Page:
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DirtyErnie

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About DirtyErnie

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    Male
  • Location
    Twin Cities, MN
  • My System
    In flux... KG 2.5's (titanium tweeters, rebuilt x-overs) standing by to be replaced by re-built Epic CF-2.
    Powered by a Sony receiver, it's just easier to deal with than the '61 H.H. Scott 222C, sadly.

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  1. ^^ Both amps claiming to be waaay out on the flat part of the curve. How much resistance between there and the driver itself? Or even to the inputs at the crossover? What's the actual delivered damping factor? Probably way less than 3K. Either way, I'm jealous and I want one of those. 😁
  2. I've come to understand negative feedback as an Error Correction, and the fewer errors it has to correct, the better. Damping factor? Just need 'enough', and your cables degrade it. Functionally, it's a log curve, amps that claim to be out in the flat part usually end up on the curved part after speakers and cables are hooked up, and beauty is in the ear of the beholder. Aren't the Subjective Art Hobbies fun?
  3. I think that talk started in the world of P.A. systems and low-efficiency HiFi. If you're smacking speakers with high power for long periods, distortion frequencies up into the ultrasonic range might cook your tweeters. Really isn't a concern with high efficiency horns, and low power amplifiers. Distortion products tend to be lower order, and likely lower frequency in the low power world.
  4. Those compression/port plugs are beautiful.
  5. "A man's got to know his limitations." Detective Harry Callihan, SFPD
  6. So does mine, but you have to go a few steps father to make the surgical changes and flatten impedance where it needs to be flattened.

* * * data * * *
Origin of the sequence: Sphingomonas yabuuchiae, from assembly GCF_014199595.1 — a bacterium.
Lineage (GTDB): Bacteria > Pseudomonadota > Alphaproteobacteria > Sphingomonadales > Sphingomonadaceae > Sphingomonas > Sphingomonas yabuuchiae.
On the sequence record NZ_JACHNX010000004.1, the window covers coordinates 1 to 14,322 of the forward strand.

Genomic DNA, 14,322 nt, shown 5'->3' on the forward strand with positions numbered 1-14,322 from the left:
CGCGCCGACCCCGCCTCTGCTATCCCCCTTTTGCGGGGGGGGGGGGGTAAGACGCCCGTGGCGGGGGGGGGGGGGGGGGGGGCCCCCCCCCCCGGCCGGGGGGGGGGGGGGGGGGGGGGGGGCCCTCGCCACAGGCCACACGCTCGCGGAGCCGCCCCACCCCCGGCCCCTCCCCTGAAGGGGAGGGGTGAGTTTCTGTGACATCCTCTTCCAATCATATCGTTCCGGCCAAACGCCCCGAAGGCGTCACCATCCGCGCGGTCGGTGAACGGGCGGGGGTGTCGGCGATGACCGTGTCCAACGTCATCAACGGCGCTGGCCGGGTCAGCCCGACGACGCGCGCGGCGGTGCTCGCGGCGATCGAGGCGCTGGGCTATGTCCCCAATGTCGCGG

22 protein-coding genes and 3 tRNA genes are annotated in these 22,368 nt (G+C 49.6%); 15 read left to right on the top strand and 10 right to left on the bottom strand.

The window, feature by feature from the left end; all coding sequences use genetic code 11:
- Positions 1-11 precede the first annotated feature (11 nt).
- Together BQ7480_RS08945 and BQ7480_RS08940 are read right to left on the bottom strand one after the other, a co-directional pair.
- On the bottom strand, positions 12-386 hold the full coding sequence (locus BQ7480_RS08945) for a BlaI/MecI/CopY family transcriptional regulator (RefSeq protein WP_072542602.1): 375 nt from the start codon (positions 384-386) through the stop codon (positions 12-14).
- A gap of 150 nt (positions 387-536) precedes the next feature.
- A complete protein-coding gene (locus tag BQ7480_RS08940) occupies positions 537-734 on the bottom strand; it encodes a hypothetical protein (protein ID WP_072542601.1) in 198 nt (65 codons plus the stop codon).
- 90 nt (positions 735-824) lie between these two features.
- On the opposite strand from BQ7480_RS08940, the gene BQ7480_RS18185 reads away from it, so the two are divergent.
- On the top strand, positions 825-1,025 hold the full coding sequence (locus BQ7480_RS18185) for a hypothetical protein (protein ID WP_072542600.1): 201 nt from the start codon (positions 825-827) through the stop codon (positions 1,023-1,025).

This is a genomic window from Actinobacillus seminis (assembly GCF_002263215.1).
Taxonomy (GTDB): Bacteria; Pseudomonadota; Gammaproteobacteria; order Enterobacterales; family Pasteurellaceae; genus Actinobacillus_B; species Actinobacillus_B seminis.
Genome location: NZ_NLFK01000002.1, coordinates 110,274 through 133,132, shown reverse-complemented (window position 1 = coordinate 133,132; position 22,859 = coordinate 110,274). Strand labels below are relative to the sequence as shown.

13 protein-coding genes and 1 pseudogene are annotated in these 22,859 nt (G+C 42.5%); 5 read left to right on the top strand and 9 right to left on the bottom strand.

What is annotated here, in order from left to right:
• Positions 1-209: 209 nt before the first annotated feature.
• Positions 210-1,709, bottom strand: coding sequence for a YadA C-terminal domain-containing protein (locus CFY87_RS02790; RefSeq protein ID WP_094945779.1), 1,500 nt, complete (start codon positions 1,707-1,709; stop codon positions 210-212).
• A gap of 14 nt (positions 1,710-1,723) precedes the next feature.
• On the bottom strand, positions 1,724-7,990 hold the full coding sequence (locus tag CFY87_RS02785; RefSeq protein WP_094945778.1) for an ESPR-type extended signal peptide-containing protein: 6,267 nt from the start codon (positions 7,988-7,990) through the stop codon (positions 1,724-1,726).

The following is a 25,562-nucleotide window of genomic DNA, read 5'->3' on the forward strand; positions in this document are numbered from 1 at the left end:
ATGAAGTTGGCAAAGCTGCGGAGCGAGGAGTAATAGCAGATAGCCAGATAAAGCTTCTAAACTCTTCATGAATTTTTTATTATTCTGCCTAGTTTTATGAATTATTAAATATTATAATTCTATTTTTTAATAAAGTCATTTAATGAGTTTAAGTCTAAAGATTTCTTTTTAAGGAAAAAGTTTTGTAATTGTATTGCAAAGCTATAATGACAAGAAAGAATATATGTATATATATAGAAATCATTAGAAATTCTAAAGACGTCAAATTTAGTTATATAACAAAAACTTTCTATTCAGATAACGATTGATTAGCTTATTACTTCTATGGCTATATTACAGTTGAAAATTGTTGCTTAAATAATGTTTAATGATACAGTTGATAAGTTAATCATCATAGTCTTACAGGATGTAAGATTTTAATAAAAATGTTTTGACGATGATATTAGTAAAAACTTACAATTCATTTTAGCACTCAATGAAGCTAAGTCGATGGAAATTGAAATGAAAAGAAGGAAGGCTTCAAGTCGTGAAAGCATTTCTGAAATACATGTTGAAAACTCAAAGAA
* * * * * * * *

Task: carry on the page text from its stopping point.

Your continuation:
7. It may be a better approach to analyze the crossover and find out which components are responsible for causing the impedance variations in the first place, and then apply targeted corrections there.
  8. Definitely get the electrolytics out of there. When they go bad, high ESR, the crossover starts pushing too much mid/high info through the woofers. That can really make a mess of things when all 3 drivers are trying to reproduce the same frequencies. The electrolytics are in the shunt and LCR positions, so just about any film cap should be a huge improvement. The series-pass caps in the tweeter section are much more critical for quality. I'm taking the easy way out and letting a Sony receiver auto-calibrate my speakers (after xover rebuild). The amp is definitely the weak link in the chain, but convenient and toddler-proof.
  9. ^^^ This. Even better, only do one section of one speaker at a time. I did that method on a set of KG2.5's several years ago. The biggest difference was in replacing the bipolar electrolytics; speakers were surprisingly congested and flat before that move. Used ERSE poly's there, and a Crites kit for the rest. The other caps, the titanium domes were nice improvements, but swapping the old bipolars was mandatory to get the crossovers working right. I could have stopped there and been happy... ...but that's not what this hobby is about for me.
  10. Just went through something similar in a JBL unit. Short version: chassis was made of Aluminum, which oxidized, and increases resistance in the ground paths. Fix for my unit was to take the amp out, open it up, and get some "conduction improver paste/grease" where boards meet chassis and chassis meet brackets.
  11. @slovell , any updates on your toe-in?
  12. For me it's all about the flux. A syringe of 'chipquick' changed my whole game for the better. There's so much control, and so little waste, I'm not feeling at all bad about it costing $12. The joints are beautiful.
  13. Are we prepared to talk about the moon?
  14. Maybe. If my brain's not broken tonight, I though high screen voltage was harder on tube life than high plate voltage.
  15. 18 might well be fine if you run your power cables to the 'lows' input and jump 18awg from there up. Highs take a lot less power.
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